Academic journal article Journal of Agricultural and Resource Economics

An Ex Post Evaluation of the Conservation Reserve, Federal Crop Insurance, and Other Government Programs: Program Participation and Soil Erosion

Academic journal article Journal of Agricultural and Resource Economics

An Ex Post Evaluation of the Conservation Reserve, Federal Crop Insurance, and Other Government Programs: Program Participation and Soil Erosion

Article excerpt

Recent research has questioned the extent to which government policies, including conservation and risk management programs, have influenced environmental indicators. The impacts of income-supporting and risk management programs on soil erosion are considered. An econometric model of the determinants of soil erosion, program participation, conservation effort, and input usage is estimated. While the Conservation Reserve Program has reduced erosion an average of 1.02 tons per acre from 1982 to 1992, approximately half of this reduction has been offset by increased erosion resulting from government programs other than federally subsidized crop insurance.

Key words: Conservation Reserve Program, farm policy, soil erosion

Introduction

The Conservation Reserve Program (CRP) was established under Title XII of the Food Security Act of 1985 as a voluntary, long-term cropland retirement program. Participants receive an annual rental payment plus 50% of the cost of planting an eligible cover crop in exchange for removing highly erodible cropland from production for 10 years. The 1985 law had a goal of enrolling 40-45 million acres by the end of the 1990 crop year, of which 12.5% was to be planted in trees. While these goals were not met, nearly 34 million acres were enrolled in the CRP by the end of 1990. The primary objective of the program was to reduce soil erosion, but secondary objectives included protecting agricultural productivity, reducing sedimentation, improving water quality and wildlife habitat, curbing surplus commodity production, and providing income support to farmers.

Federal crop insurance and disaster relief programs have a much longer history. A systematic federal crop insurance program was first introduced under the provisions of the 1938 Crop Insurance Act. From the outset, concerns were expressed about the potential land-use effects of the legislation, which initially provided insurance for only a limited number of commodities. A1937 Christian Science Monitor editorial, for example, raised the following rhetorical question:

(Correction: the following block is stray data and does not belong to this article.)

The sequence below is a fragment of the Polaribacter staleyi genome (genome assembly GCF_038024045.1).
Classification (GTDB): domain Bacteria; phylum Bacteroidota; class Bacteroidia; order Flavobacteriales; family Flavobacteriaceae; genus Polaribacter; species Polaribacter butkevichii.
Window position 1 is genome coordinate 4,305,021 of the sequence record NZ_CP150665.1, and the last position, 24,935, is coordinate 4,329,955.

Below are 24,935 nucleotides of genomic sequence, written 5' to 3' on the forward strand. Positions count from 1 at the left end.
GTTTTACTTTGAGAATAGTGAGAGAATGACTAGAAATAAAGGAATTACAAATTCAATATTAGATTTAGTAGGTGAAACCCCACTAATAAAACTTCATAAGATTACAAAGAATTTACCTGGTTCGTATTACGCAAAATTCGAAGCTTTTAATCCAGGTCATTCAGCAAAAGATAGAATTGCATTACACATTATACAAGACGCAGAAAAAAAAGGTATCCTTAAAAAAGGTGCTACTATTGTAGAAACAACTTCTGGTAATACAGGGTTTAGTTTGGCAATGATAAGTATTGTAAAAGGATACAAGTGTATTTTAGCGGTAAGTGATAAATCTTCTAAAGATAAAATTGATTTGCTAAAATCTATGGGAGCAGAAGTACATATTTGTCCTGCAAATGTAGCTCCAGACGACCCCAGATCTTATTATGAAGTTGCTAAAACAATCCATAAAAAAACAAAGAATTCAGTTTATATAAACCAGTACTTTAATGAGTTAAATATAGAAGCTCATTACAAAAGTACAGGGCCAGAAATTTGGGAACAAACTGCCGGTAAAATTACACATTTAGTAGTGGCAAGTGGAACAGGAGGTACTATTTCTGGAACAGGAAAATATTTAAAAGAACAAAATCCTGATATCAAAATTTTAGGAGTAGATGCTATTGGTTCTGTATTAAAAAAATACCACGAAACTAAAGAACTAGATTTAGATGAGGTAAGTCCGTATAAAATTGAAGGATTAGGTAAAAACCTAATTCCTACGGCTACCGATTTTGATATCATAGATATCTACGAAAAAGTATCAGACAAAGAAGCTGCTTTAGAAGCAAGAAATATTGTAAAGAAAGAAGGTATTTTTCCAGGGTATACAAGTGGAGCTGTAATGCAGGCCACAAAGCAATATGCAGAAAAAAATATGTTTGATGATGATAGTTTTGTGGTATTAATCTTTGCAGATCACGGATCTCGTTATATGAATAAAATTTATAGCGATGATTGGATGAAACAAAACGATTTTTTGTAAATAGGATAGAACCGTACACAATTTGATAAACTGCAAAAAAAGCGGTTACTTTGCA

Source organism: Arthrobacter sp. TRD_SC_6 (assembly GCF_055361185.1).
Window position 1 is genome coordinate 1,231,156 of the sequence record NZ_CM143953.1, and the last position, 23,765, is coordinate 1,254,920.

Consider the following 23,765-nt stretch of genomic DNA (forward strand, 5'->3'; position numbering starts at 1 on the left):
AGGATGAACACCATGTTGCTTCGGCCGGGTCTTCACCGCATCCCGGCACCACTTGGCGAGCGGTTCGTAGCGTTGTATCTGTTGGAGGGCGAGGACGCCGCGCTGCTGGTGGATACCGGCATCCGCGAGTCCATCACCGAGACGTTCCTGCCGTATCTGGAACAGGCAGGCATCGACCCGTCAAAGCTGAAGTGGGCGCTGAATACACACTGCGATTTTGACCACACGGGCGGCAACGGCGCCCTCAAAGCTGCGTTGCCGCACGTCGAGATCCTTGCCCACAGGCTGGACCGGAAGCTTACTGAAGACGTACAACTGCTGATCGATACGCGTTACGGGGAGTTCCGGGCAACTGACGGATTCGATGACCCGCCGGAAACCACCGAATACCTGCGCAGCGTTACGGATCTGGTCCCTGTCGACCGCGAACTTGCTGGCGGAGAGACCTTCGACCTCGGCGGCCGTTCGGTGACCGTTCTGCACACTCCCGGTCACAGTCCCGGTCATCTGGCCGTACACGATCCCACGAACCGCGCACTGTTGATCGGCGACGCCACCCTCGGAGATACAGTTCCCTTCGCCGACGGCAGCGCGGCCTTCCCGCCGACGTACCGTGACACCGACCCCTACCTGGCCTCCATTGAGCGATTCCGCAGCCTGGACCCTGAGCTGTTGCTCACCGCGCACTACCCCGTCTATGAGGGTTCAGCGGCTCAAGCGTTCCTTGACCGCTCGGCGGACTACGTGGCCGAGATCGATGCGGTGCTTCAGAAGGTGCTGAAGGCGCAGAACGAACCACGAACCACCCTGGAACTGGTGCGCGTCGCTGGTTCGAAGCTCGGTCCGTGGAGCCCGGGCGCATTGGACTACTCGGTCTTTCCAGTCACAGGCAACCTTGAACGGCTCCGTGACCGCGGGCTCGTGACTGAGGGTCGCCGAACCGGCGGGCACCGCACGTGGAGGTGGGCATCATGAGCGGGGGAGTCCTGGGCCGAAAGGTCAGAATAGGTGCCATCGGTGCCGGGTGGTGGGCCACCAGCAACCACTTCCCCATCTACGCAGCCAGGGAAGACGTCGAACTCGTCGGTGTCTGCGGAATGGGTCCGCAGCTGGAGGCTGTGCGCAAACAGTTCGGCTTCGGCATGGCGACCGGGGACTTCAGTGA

Will the [crop insurance] program become in effect an underwriting of high risk farming areas which in fact ought to be retired from farming and put to grazing, forests, and other uses...? (quoted in Kramer, p. 184).

Under the provisions of the 1980 Federal Crop Insurance Act and subsequent legislation, beginning in 1983, the federal crop insurance program was substantially expanded to cover many more crops in most geographic regions of the United States. Thus the potential for the federal crop insurance program to have an impact on land-use decisions and environmental indicators increased over approximately the same time period in which the U.S. government also introduced and expanded the Conservation Reserve Program.

The federal crop insurance program has undergone significant changes in recent years. In 1994, the Federal Crop Insurance Reform Act brought about major changes to the legislation, including a brief period of mandatory participation in the programs (at least in order to be eligible for other program benefits). The 1994 Act mandated a pilot program to develop cost of production coverage, which, along with innovations by the private insurance sector, eventually led to the development of a number of crop revenue insurance products. These revenue insurance products have had a major impact on insurance participation, now accounting for the largest share of overall crop liability.

Another major change to crop insurance programs was incorporated into the 2000 Agricultural Risk Protection Act (ARPA). This Act substantially increased premium subsidies, and thus provided further incentives for participation. ARPA brought about a number of other important changes to insurance programs, including expanded incentives for research and development.1

As will be made clear below, our analysis is focused on the period of time in which the Conservation Reserve Program was introduced (1982-1992, with CRP beginning in 1985). …

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